Neoadjuvant hormone therapy for patients undergoing first-line radiation therapy


The Irish Clinical Oncology Research Group trial 97-01 was a randomized clinical trial designed to compare the long-term outcomes of patients treated with either 4 months or 8 months of hormonal therapy given before external beam radiotherapy for localized prostate cancer. Data from this trial were reported by Armstrong et al. in the August issue of the International Journal of Radiation Oncology Biology Physics.

The trial enrolled patients between 1997 and 2001, and the patients were stratified based on their PSA level, their Gleason score, and their clinical stage.

  • Intermediate-risk patient had just one of the following characteristics — a PSA level > 20 ng/ml; a Gleason score of 7 or higher, and clinical stage T3/4 disease.
  • High-risk patients had two or more of the same characteristics.

The stratification ensured that approximately equal numbers of intermediate- and high-risk patients were randomized to Arm 1 of the trial (in which patients received just 4 months of neoadjuvant hormone therapy) or Arm 2 (the 8-month arm).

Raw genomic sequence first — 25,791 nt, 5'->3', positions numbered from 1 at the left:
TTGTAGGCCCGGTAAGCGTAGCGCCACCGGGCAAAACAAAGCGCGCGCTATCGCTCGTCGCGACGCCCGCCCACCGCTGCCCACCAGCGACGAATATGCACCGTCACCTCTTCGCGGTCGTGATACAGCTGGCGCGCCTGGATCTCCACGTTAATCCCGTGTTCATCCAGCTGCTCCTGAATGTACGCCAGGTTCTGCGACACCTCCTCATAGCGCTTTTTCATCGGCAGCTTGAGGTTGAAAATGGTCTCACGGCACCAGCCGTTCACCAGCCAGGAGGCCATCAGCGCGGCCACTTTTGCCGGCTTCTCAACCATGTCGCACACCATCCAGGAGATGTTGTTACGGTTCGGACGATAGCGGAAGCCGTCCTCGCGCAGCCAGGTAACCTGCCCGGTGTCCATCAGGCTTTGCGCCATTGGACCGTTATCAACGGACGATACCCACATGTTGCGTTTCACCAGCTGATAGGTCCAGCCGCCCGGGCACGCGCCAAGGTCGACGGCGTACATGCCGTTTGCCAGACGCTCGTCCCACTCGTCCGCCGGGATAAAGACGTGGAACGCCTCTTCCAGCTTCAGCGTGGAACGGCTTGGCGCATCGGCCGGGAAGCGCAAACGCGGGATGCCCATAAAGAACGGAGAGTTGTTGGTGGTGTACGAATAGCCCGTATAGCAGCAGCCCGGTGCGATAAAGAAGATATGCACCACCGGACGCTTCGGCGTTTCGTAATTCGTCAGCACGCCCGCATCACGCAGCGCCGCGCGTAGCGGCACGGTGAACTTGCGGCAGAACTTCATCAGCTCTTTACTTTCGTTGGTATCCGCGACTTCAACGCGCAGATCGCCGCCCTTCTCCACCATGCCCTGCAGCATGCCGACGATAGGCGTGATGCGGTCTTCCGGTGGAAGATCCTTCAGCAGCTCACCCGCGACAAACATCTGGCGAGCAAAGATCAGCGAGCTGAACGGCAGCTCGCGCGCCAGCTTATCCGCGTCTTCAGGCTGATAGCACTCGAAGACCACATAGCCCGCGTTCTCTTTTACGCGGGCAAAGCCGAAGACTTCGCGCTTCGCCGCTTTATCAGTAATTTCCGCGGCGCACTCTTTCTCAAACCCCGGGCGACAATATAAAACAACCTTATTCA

The results of this trial are reported as follows:

  • 276 patients were enrolled in the trial and the data from 261 were appropriate for analysis.
  • The average (median) follow-up was 102 months.
  • The cumulative probability of overall survival at 5 years was 90 percent (range, 87-92 percent) in Arm 1 and 83 percent (range, 80-86 percent) in Arm 2.
  • The biochemical failure-free survival rate at 5 years was 66 percent (range, 62-71 percent) in Arm 1 and 63 percent (range, 58-67 percent) in Arm 2.
  • The overall survival, biochemical failure-free survival. and prostate cancer-specific survival did not differ significantly between the two treatment arms, overall or at 5 years.

The authors conclude that no statistically significant difference was observable in biochemical failure-free survival between groups of intermediate- and high-risk patients receiving 4 months or 8 months of neoadjuvant hormonal therapy before radiotherapy for localized prostate cancer.

This trial is probably too small to be able to resolve the issue of how much neoadjuvant hormone therapy is needed prior to radiation therapy for men with intermediate- and high-risk, localized prostate cancer. We would also hope that evolution in the ability to accurately deliver high doses of radiation to the prostate today (as compared to 10 year ago) would have helped to demonstrate better 5-year outcomes for these types of patients, regardless of the amount of neoadjuvant hormone therapy.

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